The orange powder destroyed most of the forest in Vietnam, but not the carpentry artisans making this country one of the best for wood furniture mass production.


One of the many pleasures of living in Indonesia is having the opportunity to learn about and collect Indonesian arts and handicrafts. The diversity evident in Indonesia's 300 plus ethnic groups is reflected in the diversity of its art forms. Just as every ethnic group throughout the archipelago has its own language/dialect, cuisine, traditional dress and traditional homes and they have also developed their own textiles, ornaments, carvings and items for daily use and special celebrations. The rich cultural heritage of art and handicrafts is one of Indonesia's true national riches. There we provide to our clients with fantastic carving furniture and outdoor furniture and possibly one of the best rattan weaving in the world.

A popular proverb tells that there are “fish in the water and rice in the fields”, which is describing how Thailand is bountiful land that can provide for its people. In order to help them in their farming and fishing, Thais sought to use reeds and bamboo by shaping them into baskets, mats and fish traps. In 1976, Queen Sirikit – the Royal Patron of Thai Art and Craft – established a foundation known as SUPPORT. SUPPORT saw farmers and young, inexperienced Thais in the countryside taught by highly-skilled craftsmen how to produce handicrafts such as silk weaving, basketry and silver work.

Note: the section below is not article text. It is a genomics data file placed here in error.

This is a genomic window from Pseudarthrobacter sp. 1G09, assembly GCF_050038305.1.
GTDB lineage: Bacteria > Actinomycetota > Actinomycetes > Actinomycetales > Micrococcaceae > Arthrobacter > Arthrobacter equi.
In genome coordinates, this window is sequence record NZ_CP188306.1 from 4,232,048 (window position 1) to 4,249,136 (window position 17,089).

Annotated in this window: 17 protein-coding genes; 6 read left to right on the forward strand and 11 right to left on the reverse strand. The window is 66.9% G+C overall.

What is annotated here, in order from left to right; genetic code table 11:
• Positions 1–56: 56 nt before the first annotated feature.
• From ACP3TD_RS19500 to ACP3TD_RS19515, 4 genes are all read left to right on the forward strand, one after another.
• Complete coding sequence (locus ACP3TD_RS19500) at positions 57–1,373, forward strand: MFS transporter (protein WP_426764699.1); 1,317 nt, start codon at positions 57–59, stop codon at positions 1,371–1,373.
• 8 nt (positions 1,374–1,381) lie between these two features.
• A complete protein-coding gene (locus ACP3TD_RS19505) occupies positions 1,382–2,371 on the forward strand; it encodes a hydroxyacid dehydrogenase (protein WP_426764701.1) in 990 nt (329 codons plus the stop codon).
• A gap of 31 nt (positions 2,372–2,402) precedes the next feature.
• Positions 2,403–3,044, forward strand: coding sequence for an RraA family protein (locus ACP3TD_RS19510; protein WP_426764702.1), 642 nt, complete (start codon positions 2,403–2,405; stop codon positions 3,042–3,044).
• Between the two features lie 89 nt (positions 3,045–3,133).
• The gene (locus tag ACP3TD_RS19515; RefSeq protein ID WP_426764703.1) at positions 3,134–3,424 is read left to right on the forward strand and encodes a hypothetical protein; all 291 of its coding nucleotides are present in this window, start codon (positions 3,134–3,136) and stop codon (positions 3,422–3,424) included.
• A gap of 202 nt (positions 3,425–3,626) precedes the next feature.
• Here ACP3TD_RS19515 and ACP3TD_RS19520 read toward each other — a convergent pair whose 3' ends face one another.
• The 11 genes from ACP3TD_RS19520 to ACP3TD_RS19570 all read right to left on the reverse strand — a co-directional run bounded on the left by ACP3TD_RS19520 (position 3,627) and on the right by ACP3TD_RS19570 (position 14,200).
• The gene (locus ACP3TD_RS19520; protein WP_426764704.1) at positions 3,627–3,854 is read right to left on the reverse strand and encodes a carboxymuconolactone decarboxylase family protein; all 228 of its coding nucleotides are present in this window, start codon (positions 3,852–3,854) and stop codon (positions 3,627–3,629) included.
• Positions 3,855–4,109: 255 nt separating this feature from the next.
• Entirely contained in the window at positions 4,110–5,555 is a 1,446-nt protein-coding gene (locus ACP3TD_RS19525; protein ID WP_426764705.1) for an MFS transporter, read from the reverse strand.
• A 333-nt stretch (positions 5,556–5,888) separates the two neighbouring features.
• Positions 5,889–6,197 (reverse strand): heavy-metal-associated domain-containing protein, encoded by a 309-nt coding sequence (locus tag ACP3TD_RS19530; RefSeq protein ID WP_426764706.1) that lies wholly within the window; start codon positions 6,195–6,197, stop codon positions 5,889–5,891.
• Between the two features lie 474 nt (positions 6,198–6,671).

The arts and crafts of Malaysia are as colourful and rich as its multicultural background. From cloths to kites, Malaysian artisans use various media for their expression. Internationally renowned Malaysian arts and crafts include fashionable beach sarongs and pewter products. But Malaysia is also home to finest dinning sets in Mua and very good quality sofas from Johor to Penang.

Feng shui or phong thui: Balancing the five elements